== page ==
I admit that the outrage over Todd Akin's idiotic "legitimate rape" comments worried me, for a while. It seemed as though we were in danger of accepting a Republican way of looking at choice: that there are only a handful of righteous reasons a woman can make that decision, and in all other situations, the verdict belongs to the state.
I was wrong. What Akin actually did, with the help of extremist vice-presidential nominee Paul Ryan and a late-breaking assist from doomed Indiana Senate candidate Richard Mourdock, was restore women -- their health, privacy and integrity -- to the center of the abortion debate.
Because once you started parsing "legitimate rape," the controversy became a microcosm of the moral complexity of the entire choice issue. Once you insist, as Paul Ryan did, that "the means of conception" don't matter, and all abortion should be illegal, you wake people up to your political agenda, and your cruelty.
Suddenly Americans had to try to imagine how doctors or hospital administrators or law enforcement officials would decide what was "legitimate rape," as opposed to something else. Rape panels?
Well, that's the same slippery slope you're sent down if you think hard about abortion under other circumstances.
I am a pro-choice Catholic. I'm someone who endorsed the Clinton-era triangulatory formula of keeping abortion "safe, legal and rare." I personally think Democrats are better off acknowledging that some voters come to this issue with ingrained moral reservations, even if they ultimately can be persuaded – by their own conscience – to come down on the side of choice. If you'd asked me (via a secret ballot) I probably would have voted for muting the centrality of abortion to the 2012 campaign.
But in the end I think our cause was helped by forcing people to grapple with something they'd rather not. Maybe it made them realize that putting government in the middle of this decision made them grapple with it daily, or hourly, or even more often. If we put the state in charge of making this decision for every woman who faces it, aren't all of us in the middle, where we don't want to be?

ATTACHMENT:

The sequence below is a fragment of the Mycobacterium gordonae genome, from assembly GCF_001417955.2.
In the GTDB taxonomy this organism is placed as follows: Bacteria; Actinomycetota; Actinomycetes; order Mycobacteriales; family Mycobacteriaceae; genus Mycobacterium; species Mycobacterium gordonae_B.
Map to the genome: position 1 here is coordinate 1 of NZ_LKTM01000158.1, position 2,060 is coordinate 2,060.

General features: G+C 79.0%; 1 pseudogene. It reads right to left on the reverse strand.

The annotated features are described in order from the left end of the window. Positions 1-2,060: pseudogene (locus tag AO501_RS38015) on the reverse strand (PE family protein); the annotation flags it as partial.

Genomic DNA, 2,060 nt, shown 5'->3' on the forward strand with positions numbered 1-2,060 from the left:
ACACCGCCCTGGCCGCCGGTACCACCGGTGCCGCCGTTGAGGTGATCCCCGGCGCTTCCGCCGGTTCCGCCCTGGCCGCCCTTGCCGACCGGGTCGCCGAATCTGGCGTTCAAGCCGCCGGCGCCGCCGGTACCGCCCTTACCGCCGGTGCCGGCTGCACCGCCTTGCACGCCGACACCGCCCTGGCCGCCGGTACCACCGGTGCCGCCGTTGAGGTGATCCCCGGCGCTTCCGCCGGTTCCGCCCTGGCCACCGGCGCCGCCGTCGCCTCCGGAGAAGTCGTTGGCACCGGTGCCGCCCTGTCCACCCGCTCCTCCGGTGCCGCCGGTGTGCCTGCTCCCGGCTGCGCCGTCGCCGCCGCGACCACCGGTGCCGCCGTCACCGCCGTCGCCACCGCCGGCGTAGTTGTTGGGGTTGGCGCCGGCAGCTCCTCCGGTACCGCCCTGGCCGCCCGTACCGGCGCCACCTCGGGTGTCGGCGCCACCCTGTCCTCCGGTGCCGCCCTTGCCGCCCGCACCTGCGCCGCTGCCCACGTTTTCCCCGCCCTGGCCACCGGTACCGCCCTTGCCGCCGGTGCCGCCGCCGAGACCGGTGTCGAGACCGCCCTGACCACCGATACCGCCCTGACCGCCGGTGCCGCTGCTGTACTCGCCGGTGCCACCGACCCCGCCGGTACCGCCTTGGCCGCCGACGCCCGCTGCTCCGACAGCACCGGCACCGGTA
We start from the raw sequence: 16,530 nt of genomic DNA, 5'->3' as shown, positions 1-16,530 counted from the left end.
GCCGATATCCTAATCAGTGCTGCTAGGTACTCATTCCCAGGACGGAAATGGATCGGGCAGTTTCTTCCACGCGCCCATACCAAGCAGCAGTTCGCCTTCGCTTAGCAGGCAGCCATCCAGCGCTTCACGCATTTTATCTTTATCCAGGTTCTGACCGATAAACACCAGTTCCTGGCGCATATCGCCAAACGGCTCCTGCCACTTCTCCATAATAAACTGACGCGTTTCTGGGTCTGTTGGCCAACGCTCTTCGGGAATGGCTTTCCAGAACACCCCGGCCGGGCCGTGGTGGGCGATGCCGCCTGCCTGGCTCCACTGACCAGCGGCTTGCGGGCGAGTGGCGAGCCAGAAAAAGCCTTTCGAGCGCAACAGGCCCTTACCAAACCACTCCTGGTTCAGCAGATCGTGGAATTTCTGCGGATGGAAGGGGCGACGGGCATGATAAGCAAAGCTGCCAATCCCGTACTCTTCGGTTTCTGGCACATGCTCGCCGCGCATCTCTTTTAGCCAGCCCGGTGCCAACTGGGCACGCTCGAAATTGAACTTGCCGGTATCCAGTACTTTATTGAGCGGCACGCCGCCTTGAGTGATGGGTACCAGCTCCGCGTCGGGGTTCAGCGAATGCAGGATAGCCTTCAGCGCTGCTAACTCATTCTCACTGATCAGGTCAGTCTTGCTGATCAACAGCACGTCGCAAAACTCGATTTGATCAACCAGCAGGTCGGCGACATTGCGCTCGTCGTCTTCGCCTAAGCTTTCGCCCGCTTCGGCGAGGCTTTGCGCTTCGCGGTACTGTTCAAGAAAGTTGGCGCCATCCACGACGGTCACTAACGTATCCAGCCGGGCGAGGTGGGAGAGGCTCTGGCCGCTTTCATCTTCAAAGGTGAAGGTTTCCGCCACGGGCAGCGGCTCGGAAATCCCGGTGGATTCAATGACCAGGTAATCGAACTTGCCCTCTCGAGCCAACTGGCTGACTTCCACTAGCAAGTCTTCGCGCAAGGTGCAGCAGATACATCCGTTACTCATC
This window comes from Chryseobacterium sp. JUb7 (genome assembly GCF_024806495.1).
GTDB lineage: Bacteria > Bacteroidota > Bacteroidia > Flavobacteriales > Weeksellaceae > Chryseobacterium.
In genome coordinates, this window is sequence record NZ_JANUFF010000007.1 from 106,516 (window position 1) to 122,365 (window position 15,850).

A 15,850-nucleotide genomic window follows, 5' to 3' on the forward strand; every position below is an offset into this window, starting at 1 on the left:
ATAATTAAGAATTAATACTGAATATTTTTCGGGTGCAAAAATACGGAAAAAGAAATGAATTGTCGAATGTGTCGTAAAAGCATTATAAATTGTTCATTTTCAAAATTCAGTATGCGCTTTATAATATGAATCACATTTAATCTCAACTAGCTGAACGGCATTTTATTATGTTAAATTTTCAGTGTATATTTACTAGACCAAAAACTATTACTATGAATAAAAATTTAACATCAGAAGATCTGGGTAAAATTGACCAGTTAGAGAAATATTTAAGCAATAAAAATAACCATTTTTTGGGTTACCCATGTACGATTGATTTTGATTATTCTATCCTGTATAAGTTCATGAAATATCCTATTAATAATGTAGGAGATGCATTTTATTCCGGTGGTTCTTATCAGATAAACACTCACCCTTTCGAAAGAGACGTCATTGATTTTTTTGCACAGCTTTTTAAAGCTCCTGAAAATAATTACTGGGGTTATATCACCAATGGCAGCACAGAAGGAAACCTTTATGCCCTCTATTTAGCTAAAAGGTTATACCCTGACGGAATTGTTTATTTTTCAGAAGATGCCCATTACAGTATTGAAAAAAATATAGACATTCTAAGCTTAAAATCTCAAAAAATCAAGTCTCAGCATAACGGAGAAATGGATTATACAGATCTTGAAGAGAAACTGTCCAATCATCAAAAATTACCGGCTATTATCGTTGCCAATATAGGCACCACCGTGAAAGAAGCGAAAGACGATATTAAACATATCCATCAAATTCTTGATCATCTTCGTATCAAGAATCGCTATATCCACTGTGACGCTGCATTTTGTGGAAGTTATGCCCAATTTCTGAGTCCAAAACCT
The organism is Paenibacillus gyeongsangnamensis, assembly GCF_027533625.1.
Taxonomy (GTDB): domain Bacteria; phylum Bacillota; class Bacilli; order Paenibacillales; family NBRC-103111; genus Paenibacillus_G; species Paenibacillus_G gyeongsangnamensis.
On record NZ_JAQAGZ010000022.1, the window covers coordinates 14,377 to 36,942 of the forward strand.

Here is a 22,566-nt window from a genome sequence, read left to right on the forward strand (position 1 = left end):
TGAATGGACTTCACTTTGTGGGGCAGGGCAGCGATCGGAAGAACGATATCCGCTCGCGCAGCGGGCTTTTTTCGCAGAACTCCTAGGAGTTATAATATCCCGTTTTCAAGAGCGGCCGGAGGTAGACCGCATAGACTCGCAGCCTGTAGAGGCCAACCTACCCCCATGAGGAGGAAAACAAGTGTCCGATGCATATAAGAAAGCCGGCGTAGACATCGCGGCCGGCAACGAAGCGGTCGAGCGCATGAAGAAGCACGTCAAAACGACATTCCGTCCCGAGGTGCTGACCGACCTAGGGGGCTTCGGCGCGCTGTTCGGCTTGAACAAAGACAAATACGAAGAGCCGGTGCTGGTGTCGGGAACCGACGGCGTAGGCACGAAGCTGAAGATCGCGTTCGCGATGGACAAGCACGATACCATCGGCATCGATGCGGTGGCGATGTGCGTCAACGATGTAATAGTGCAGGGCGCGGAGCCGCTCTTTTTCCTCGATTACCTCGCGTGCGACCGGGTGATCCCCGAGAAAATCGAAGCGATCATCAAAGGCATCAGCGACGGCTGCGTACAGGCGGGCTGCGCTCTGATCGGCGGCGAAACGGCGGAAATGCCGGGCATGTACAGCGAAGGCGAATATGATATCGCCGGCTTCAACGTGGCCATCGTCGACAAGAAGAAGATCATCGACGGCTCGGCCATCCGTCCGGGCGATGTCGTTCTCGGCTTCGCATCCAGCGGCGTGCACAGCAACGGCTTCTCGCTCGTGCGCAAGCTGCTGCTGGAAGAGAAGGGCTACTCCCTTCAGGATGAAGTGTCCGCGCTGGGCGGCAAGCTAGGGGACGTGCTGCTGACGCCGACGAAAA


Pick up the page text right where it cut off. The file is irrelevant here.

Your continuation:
The GOP's crazy attack on rape victims, and on Planned Parenthood too, did feminists another favor: It forced us to talk about our values in more expansive, inclusive terms. Somehow the right pigeonholed second-wave feminism as all about the concerns of white, upper-middle-class women, and helped create a false dichotomy between so-called "economic issues" and supposed "lifestyle" issues like contraception and choice. It's always been a bogus polarization (that some of us unwittingly abetted), but in the last few years, I think it's been revealed as the lazy, divisive right-wing stereotyping that it is.
Planned Parenthood turned out not to be the cause of a stereotypical privileged feminist elite, but a crucial provider of healthcare services for low-income women – and the feminist elite as well as low-income women and their advocates recognized common ground, united and fought back. Abortion turned out not to be a decision women made callously on the way to their law firm's partners' meeting or their pedicures, but a complicated moral, social, economic and medical dilemma that we can and must be trusted to make on our own, using our own moral compass.
It may be that Americans' supposed rugged individualism, which I don't always trust, made them recoil at this GOP intrusion on their liberty. It may be that our "We're all in this together" ethic, which I prefer, led to a "There but for the grace of God go I" moment, or a "Judge not, lest ye be judged" reaction. I'm not sure yet. But somehow an issue that many centrist Democrats, as well as economic-justice Democrats like myself, thought might distract from a broader economic equity appeal turned out to help the party and not hurt it. I'm happy to be have been wrong about that.
Joan Walsh is the author of "What's the Matter With White People: Finding Our Way in the Next America." MORE FROM Joan Walsh • FOLLOW joanwalsh • LIKE Joan Walsh
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